If Back to School pressure wasn't hectic enough between sorting uniforms, books, fees etc, we also have to make sure they have a lunchbox filled with food they will actually eat and that will keep them going until they get home.
But before you reach for the old reliable ham sambo, here are some suggestions for jazzing things up that will not only save you time and money but that might make this job a little easier too.
1. Pick ‘n mix
Not the sweetie variety! There are 5 key types of foods that we should be including every day – ensuring that you pick one item from each of these groups will take the guesswork out and leave you confident that your child’s lunchbox is nicely balanced.
- Carbs - to make sure they have enough energy to sustain themselves until home time.
Examples: Whole wheat pitta/wraps/bagels, crackers, pasta, quinoa, rice
- Protein – to keep them fuller for longer and to help maintain their concentration levels. It doesn’t have to be meat/cheese - try including hummus, falafels, egg or tinned fish.
- Fat – omega 3’s are called essential for a reason! They help with brain development and happy hormone levels.
Examples: Eggs (frittata, muffins), fish, avocado, yogurt, cheese, seeds
- Fruit/Veg – full of antioxidants to help our little ones fight infection, try to include both and vary as much as possible (think rainbow!). Grating or adding dips can help with compliance.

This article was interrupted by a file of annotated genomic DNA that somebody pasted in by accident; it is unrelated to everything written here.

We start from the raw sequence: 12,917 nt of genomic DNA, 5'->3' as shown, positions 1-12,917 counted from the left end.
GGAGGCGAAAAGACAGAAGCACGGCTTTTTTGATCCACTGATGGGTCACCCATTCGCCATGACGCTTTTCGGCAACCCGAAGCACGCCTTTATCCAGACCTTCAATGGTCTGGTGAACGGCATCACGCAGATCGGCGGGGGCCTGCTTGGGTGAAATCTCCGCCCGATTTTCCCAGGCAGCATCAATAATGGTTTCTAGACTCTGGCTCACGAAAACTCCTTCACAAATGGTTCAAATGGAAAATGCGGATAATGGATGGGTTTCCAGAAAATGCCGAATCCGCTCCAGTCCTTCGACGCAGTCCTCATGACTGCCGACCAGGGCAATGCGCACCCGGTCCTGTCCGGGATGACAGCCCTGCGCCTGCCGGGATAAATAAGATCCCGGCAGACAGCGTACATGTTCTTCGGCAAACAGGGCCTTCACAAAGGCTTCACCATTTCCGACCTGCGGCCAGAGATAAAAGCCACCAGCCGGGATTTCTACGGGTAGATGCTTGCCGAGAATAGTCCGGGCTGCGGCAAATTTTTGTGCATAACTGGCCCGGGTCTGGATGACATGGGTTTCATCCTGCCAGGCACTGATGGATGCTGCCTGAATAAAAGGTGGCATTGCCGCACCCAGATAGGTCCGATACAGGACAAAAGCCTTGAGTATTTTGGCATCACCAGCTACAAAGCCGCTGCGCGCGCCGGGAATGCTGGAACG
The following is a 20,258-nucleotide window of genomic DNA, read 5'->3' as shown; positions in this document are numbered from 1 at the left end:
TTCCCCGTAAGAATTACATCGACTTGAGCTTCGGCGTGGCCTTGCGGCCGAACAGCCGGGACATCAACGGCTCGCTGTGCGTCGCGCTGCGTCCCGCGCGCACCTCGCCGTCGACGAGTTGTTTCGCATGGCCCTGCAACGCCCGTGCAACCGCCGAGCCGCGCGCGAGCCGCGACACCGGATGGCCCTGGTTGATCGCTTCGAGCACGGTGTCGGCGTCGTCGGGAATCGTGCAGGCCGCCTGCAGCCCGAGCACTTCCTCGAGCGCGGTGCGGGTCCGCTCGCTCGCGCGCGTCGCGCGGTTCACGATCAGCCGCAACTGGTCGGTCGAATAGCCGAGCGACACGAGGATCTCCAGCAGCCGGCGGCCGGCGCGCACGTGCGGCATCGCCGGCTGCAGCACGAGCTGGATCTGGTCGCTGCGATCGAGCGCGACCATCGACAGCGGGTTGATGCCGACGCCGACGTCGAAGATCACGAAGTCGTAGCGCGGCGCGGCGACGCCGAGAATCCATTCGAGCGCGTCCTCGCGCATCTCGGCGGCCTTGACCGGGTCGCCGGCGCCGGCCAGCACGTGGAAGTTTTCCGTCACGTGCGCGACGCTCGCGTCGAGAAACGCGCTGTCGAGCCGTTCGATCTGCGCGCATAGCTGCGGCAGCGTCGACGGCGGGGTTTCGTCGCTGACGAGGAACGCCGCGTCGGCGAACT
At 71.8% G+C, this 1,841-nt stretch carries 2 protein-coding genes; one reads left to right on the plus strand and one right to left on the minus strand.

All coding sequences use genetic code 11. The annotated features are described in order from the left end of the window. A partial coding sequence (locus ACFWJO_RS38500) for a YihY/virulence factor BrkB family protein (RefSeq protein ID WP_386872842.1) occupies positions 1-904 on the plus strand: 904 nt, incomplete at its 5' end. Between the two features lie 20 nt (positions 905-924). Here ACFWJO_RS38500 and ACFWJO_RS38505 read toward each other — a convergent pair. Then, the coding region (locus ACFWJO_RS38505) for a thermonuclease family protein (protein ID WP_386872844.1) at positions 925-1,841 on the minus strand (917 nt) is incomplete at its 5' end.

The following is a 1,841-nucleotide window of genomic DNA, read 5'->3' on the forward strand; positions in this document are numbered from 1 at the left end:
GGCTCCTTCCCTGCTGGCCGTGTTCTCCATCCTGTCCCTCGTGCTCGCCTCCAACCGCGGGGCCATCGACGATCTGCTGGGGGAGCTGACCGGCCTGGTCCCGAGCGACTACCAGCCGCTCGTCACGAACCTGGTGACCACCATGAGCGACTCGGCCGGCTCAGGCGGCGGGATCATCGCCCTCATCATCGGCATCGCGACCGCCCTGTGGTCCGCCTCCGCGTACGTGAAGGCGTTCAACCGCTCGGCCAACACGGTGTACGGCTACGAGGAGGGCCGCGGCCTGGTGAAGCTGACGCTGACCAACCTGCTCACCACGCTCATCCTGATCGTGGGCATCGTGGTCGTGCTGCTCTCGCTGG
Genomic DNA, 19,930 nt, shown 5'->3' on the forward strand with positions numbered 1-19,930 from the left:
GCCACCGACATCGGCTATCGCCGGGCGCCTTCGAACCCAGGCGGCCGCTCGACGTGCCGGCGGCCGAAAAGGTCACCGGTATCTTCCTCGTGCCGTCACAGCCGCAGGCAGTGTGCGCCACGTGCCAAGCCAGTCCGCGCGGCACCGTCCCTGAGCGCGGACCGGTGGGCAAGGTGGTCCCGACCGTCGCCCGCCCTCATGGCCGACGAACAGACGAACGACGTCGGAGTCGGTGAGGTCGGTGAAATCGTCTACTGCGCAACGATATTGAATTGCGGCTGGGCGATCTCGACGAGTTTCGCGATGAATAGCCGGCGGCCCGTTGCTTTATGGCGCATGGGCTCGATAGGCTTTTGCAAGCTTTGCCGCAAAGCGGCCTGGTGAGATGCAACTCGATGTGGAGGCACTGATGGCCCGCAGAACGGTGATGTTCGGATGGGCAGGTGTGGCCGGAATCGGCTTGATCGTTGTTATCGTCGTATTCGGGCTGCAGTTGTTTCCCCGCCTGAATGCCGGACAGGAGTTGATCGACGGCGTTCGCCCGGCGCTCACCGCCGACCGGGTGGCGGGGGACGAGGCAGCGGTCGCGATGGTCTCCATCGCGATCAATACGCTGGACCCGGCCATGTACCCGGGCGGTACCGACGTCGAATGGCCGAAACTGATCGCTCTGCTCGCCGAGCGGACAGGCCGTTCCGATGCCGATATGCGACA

- Drink – Water, water, water! Even mild dehydration can cause poor concentration, tiredness and tantrums. Avoid juices and smoothies as a general rule to help with good oral health. In wintertime, opt for warm soups in flasks.
Mix It Up - Mexican, Greek, One Pot Wonder - the options are endless:
If you want to be really fancy, you could choose certain themes – e.g. Mexican could be tortilla (carbs), shredded chicken (protein), guacamole (fat) and sweetcorn (fruit/veg), Greek could be pitta, feta, hummus, and cucumber, etc., or pull it all together into a "one pot wonder" of leftover pasta, chicken, avocado, tomato or rice, beans, seeds, and peas. Little pots of dressing or dips can be added for the more daring child!
2. How to store/present it
Now that we know what to put in the lunchbox, what’s the best way to pull it all together?
- You might want to consider a bento style lunchbox with separate compartments so that they can choose things individually or pull it all together into a wrap/sambo. This will keep things crisp and prevent sogginess.
- Individual baby pots are also quite handy for chopped fruits/veg and dips.
- Experiment with different shapes/cookie cutters for fussy eaters – my kids won’t eat carrot batons but are happy to eat "circle" carrots!
Freeze a bottle of water to keep things cool while it’s still warm outside – tepid lunches not only lose their appeal but are a breeding ground for E. coli.
- Keep all containers BPA free and avoid tin foil and clingfilm – exposure has been linked to possible side effects. Opt to wrap items in parchment paper instead.
- Include cutlery, a napkin and even a personalised love note if you’re feeling extra mushy!
3. Test the waters
Every year it’s the same – we start off with such gusto and enthusiasm only to be left defeated by day three when what we’ve painstakingly prepared comes home again untouched.
- To avoid this pitfall, try out foods on the little ones before including them in the lunch box – use a family picnic as a trial run to see what works and what doesn’t.
- Including them in the choosing and preparation of food should help get their buy-in and interest up. Make a batch of savoury muffins at the weekend and make a fuss over the fact that you’ve packed them one in their lunch box.